Tuesday, October 3, 2017

She's Found a Sperm Donor

Among the media advice-givers two from the New York Times are always worth reading. Philosopher Kwame Anthony Appiah writes the Ethicist column… an intellectual cut above the average advice giver. And Philip Galanes writes a valuable etiquette column called Social Q’s.

So far so good. Before formulating my view of the Times and advice giving I had been blissfully unaware of the column called Dear Sugars, apparently a podcast by Cheryl Strayed and Dave Almond. This week the Times has published a transcript of one column. Perhaps they do so every week, but I remain unaware of that, too.

So that we all possess the same information, here is a letter written by a man named Frustrated:

Dear Sugars,

My partner and I have been together for three years. She’s 37, I’m 32 (and male). We’ve had our ups and downs, but the longer we’re together the stronger our relationship becomes. We support one another and share a lot of sweetness.

The problem is sex. Our libidos are mismatched, with me being the high-desire partner. My advances are often met with passivity. On average, we have sex once a month. It’s always good, if not great. We talk about what turns us on and off, we share our fantasies, and we’re open to trying new things. My partner says I’m good at pleasuring her and she often expresses her attraction to me, so I don’t understand why we have sex so seldom. We’ve had numerous conversations about it — almost always because I brought it up. I explain that I want to understand why attraction doesn’t for her translate into desire. She says sex just isn’t “a big part” of our relationship, but my desire for her is unflagging.

We’re talking about moving in together and starting a family. I’m open to that, but also reluctant, knowing that sex will likely become even less frequent once we have kids. I want to believe that we can create a robust, healthy sex life, but I’m at a loss as to what the next step is.

Frustrated

Naturally, the columnists think that this is just about sex. They even think that sex is just about sex. After the usual drool about how he should express his feelings and have a conversation about sexual attraction—is there a bigger turn-off than such discussions—they conclude that the unhappy couple should try some appointment sex. I am agnostic on the issue: if it helps your sex life to schedule amorous encounters go for it.

How this drivel got into the New York Times is beyond me.

As happens with many of these columns we know very little about this couple. We know that she is significantly older than he is—fact that the advice givers ignore—and that he is good at pleasuring his beloved. He does not make it explicit, but I am sure you can guess how he accomplishes this task. 

At this point, one recalls a phrase made famous in our culture. It is: She’s just not that into you. Could that be the solution to the problem? Perhaps she does not love him. Perhaps it’s not about sex anyway. We do not know who does what in the outside world and who supports whom in this relationship, so we do not know who is the breadwinner and who is the dominant partner. Could it be that she is dominant and that she does not feel any desire for him because she does not respect him as a man? How could she respect a man who falls for a woman who is five years older and who deprives him of sex? How could she love a man who says that they share "a lot of sweetness?" Maybe she wants him to man up and find a woman closer to his age.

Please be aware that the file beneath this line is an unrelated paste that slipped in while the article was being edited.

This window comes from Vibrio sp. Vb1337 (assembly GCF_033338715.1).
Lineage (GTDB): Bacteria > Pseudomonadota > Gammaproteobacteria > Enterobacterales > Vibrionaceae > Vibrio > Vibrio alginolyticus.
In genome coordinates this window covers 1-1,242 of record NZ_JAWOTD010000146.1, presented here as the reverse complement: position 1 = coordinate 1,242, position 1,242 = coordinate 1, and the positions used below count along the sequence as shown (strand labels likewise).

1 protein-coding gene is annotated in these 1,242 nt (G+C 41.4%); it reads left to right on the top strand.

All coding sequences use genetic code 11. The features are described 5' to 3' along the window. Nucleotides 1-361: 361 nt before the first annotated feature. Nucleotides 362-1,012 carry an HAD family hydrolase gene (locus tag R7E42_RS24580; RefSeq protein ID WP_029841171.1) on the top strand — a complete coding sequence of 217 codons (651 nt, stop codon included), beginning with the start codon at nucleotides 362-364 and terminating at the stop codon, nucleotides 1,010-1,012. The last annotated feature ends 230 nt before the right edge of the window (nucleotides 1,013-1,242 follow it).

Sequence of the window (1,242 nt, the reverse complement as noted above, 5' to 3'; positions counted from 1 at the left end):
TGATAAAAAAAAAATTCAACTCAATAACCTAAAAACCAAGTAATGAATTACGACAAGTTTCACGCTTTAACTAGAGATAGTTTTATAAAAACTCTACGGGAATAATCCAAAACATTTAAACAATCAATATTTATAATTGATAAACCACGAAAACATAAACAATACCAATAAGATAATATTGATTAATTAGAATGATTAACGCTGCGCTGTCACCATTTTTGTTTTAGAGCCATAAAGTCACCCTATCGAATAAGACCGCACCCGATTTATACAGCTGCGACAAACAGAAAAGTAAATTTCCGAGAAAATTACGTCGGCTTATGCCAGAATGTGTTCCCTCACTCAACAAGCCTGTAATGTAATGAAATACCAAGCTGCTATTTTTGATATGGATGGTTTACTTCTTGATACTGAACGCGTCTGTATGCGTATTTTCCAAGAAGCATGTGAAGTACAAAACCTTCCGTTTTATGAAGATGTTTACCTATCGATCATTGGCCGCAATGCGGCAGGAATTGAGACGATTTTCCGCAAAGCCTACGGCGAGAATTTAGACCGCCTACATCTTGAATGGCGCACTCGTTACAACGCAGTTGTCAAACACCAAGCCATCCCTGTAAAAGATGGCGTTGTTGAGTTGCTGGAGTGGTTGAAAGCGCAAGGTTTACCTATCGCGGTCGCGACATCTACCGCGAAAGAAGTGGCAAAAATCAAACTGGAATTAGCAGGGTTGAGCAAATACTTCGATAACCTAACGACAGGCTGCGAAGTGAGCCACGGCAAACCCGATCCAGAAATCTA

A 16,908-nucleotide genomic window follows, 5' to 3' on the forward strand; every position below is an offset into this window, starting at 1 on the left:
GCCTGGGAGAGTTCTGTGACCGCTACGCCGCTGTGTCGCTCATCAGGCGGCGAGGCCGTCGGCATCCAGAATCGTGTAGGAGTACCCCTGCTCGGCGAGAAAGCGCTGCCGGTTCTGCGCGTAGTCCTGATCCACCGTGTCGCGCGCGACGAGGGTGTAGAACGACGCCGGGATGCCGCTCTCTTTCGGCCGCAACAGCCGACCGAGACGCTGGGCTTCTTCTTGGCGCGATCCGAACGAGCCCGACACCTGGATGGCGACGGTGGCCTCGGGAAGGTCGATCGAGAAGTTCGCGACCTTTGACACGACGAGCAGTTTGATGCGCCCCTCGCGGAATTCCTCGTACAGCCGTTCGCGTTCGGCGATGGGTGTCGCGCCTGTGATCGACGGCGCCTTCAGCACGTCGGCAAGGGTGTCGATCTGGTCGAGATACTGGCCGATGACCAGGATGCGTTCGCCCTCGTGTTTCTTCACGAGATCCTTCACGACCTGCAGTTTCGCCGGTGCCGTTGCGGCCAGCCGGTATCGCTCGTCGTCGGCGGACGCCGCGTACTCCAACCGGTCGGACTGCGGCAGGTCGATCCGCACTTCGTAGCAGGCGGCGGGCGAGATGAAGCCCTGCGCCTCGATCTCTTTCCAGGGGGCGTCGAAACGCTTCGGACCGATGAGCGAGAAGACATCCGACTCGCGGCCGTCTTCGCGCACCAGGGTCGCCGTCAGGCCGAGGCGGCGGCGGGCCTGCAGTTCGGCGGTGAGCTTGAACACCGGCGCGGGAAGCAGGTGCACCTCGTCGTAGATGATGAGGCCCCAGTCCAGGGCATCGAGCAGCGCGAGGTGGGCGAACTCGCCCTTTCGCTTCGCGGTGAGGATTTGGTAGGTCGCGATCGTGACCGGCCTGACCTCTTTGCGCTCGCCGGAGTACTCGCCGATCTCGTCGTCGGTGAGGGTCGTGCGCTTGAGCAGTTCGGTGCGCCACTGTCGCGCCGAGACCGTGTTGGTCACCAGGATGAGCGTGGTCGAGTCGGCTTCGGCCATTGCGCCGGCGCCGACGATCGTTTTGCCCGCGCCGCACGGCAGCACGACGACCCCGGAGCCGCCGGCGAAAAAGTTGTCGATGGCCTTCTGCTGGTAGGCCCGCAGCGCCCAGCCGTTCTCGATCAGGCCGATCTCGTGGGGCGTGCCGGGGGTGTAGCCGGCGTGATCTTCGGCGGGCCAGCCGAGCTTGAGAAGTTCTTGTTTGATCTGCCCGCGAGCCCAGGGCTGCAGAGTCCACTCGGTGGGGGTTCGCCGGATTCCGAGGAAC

After all, he is dating a woman who is at an age when fertility declines precipitously. Could it be that she is feeling desperate and has chosen a man she can control and manipulate, a man who will put up with almost anything, because he might make a suitable sperm donor.

Interestingly enough, they only have sex once a month. Of course, it is possible to get pregnant by having sex once. But, given the fact that human females, as the biologists say, do not advertise fertility, the wiser course is to have sex more often. If she wants to get pregnant, once a month is against the odds. Even more so since she is in her late thirties.

Naturally, the connection between sex and procreation escapes our keen-eyed advice givers. Since it escapes them, we are confident that it is the only issue. For the man’s paramour sex is about procreation. His purpose in the relationship is to provide seminal fluid. He might also be a viable Mr. Mom... especially if she has a more powerful career. Again, we do not know because the letter writer does not provide the information.

The man expects as much. When he bemoans the possibility that after they have children they might have even less sex, he is showing a basic understanding of his role in the relationship, his purpose in her life. He is a living, breathing sperm donor. 

Beyond that vital biological function, she’s just not that into him. 

See, the problem was not as difficult as it seemed. Unfortunately, our advice givers have missed it completely.

2 comments:

Sam L. said...

It's the NYT, Stu; there is so much the NYT misses.

James said...

WOMAN, n. An animal usually living in the vicinity of Man, and having a rudimentary susceptibility to domestication. It is credited by many of the elder zo├Âlogists with a certain vestigial docility acquired in a former state of seclusion, but naturalists of the postsusananthony period, having no knowledge of the seclusion, deny the virtue and declare that such as creation's dawn beheld, it roareth now. The species is the most widely distributed of all beasts of prey, infesting all habitable parts of the globe, from Greenland's spicy mountains to India's moral strand. The popular name (wolf-man) is incorrect, for the creature is of the cat kind. The woman is lithe and graceful in its movements, especially the American variety (felis pugnans), is omnivorous and can be taught not to talk.
—Balthasar Pober